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Supreme Court of New Jersey Outlines Time Limit for Child Sex Abuse Victims to Seek "Justice"

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By Javier Lavagnino, Esq. on June 12, 2009 9:32 AM

Victims of child abuse often have to face years of, if not lifelong, consequences from child abuse. A decision out of the Supreme Court of New Jersey might allow for victims of child abuse in that state to obtain some justice and compensation via the court system, even if the criminal justice system may not do the same.

The case involved the time limit for bringing lawsuits against a defendant under the state's Child Sexual Abuse Act. The unidentified plaintiff alleged that Kenneth Voytac, his stepfather, sexually abused him on numerous occasions starting about 20 years ago (when plaintiff was about 10 years old). However, although he was aware of the incidents, he didn't bring suit until much later, when he claims to have made a connection between the abuse and his psychological injuries.

Generally, each state's laws set time limits called "statutes of limitations" for bringing various types of lawsuits, including those alleging physical and/or emotional injury. The trial court found that plaintiff in this case didn't bring his lawsuit in a timely manner, and dismissed his complaint. However, in its decision, the Supreme Court of New Jersey outlined a test for determining whether a victim of childhood sexual abuse has brought their lawsuit under the Act too late.

Under this test, a trial court must first figure out when "a reasonable person" that was the victim of childhood abuse "would discover that the defendant's conduct caused him or her injury." For this part, it's not the actual victim's point of view that counts. A court is simply asking when a reasonable person would have found out they'd been injured. If a lawsuit is brought within two years of that date, it's going to be on time.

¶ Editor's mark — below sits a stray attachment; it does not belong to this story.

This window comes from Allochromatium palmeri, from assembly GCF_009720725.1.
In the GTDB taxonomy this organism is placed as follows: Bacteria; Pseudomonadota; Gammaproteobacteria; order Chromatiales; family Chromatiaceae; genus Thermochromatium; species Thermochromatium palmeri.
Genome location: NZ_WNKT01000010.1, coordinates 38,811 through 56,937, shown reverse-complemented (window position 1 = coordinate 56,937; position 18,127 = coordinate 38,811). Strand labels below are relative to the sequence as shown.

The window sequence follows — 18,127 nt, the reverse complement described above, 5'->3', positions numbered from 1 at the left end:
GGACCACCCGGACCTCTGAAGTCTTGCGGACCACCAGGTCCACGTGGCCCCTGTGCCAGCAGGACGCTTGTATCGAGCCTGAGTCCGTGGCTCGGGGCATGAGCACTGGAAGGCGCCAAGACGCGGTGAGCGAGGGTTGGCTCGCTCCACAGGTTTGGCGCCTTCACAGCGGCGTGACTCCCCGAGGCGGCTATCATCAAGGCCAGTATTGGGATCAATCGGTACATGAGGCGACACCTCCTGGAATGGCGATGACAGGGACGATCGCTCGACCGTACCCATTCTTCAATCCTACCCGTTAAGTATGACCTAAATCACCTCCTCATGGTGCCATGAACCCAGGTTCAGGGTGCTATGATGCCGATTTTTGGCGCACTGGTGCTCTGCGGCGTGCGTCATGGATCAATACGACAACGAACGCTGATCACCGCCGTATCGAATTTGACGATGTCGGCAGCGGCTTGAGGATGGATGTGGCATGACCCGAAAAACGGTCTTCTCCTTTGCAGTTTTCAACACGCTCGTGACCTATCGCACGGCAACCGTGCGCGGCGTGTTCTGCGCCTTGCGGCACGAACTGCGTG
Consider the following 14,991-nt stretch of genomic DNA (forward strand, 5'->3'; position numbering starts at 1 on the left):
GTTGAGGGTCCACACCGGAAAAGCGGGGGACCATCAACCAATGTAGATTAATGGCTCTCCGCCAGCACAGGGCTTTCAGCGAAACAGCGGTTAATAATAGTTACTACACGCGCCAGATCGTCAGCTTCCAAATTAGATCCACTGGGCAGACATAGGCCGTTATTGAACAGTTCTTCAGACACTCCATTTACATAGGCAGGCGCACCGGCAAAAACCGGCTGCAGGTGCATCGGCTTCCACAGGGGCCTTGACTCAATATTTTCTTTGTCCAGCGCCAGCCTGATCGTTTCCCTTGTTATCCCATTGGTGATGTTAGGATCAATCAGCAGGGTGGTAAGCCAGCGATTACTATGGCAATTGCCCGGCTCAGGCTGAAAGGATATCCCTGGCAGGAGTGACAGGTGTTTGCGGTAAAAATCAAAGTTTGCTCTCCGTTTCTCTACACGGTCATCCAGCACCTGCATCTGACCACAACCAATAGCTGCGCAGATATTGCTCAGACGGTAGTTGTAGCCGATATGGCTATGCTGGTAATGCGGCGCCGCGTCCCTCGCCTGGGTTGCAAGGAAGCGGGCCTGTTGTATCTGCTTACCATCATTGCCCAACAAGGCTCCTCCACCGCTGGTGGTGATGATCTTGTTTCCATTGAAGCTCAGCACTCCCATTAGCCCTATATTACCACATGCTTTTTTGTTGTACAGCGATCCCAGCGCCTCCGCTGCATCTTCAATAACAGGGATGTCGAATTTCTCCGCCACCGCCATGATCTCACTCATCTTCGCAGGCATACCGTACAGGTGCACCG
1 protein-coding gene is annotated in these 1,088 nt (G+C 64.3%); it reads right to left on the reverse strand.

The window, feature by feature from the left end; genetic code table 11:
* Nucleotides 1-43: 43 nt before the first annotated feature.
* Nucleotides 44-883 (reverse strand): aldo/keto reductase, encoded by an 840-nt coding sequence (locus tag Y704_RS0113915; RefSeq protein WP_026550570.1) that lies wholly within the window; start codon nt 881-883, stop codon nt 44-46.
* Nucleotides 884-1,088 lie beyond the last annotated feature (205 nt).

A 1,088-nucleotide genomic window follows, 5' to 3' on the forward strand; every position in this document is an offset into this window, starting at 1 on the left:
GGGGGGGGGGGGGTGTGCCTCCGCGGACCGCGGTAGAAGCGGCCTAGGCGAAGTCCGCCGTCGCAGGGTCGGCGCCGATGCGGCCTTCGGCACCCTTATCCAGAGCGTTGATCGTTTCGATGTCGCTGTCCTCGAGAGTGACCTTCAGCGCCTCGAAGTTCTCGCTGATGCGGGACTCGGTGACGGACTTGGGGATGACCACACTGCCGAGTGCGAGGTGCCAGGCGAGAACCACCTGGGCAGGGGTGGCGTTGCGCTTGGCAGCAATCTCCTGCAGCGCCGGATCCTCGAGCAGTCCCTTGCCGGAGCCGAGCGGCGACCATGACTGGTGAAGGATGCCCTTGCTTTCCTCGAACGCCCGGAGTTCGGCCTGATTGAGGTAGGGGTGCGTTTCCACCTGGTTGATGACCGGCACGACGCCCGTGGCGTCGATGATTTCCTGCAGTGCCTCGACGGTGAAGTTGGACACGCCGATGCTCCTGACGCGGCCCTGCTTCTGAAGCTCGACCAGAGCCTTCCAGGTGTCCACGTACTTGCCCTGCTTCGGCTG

If, however, it's not, then a trial court still has to ask whether the time limit should be extended because of "the plaintiff's mental state, duress by the defendant, or any other equitable grounds". Because this last inquiry is made from a plaintiff's point of view (and not a fictional "reasonable person"), it gives courts some leeway to accept child abuse suits that would have otherwise been too late.

As a sidenote, time limits for bringing most other types of lawsuits are generally far shorter than New Jersey's law expanding the statute of limitations on child abuse cases. The basis for laws allowing child abuse suits to be brought later on in life can be the acknowledgment that sometimes the injuries and effects of childhood sexual abuse are latent in nature, and may only be discovered or understood long after the underlying crimes have been committed.

The decision may impact clergy sexual abuse cases and the liability to which churches are exposed to under this interpretation of the time limits for sexual abuse suits. As for plaintiff's case against Voytac, it got sent back to the trial court for reconsideration of its ruling under the new test.

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